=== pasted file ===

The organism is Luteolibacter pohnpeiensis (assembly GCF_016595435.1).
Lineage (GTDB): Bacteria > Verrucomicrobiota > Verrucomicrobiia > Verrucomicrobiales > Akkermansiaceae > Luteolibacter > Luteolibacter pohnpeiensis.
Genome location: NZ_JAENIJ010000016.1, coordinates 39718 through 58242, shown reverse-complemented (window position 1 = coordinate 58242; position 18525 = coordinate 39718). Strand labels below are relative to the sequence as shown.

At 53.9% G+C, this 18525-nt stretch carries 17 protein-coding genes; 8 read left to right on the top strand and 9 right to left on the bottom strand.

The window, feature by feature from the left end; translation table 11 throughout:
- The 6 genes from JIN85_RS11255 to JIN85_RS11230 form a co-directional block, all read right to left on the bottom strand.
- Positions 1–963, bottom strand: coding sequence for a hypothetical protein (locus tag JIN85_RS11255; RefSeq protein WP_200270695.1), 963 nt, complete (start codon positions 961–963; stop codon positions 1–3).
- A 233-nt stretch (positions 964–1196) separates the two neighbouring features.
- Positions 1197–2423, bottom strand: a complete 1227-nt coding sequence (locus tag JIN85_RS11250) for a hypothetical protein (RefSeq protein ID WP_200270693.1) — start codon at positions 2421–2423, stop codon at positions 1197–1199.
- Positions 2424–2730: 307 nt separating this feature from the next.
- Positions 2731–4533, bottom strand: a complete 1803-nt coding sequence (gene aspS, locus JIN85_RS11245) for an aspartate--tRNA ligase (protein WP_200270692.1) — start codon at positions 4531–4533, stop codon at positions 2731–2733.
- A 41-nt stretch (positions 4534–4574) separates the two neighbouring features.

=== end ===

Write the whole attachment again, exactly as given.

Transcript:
The organism is Luteolibacter pohnpeiensis (assembly GCF_016595435.1).
Lineage (GTDB): Bacteria > Verrucomicrobiota > Verrucomicrobiia > Verrucomicrobiales > Akkermansiaceae > Luteolibacter > Luteolibacter pohnpeiensis.
Genome location: NZ_JAENIJ010000016.1, coordinates 39718 through 58242, shown reverse-complemented (window position 1 = coordinate 58242; position 18525 = coordinate 39718). Strand labels below are relative to the sequence as shown.

At 53.9% G+C, this 18525-nt stretch carries 17 protein-coding genes; 8 read left to right on the top strand and 9 right to left on the bottom strand.

The window, feature by feature from the left end; translation table 11 throughout:
- The 6 genes from JIN85_RS11255 to JIN85_RS11230 form a co-directional block, all read right to left on the bottom strand.
- Positions 1–963, bottom strand: coding sequence for a hypothetical protein (locus tag JIN85_RS11255; RefSeq protein WP_200270695.1), 963 nt, complete (start codon positions 961–963; stop codon positions 1–3).
- A 233-nt stretch (positions 964–1196) separates the two neighbouring features.
- Positions 1197–2423, bottom strand: a complete 1227-nt coding sequence (locus tag JIN85_RS11250) for a hypothetical protein (RefSeq protein ID WP_200270693.1) — start codon at positions 2421–2423, stop codon at positions 1197–1199.
- Positions 2424–2730: 307 nt separating this feature from the next.
- Positions 2731–4533, bottom strand: a complete 1803-nt coding sequence (gene aspS, locus JIN85_RS11245) for an aspartate--tRNA ligase (protein WP_200270692.1) — start codon at positions 4531–4533, stop codon at positions 2731–2733.
- A 41-nt stretch (positions 4534–4574) separates the two neighbouring features.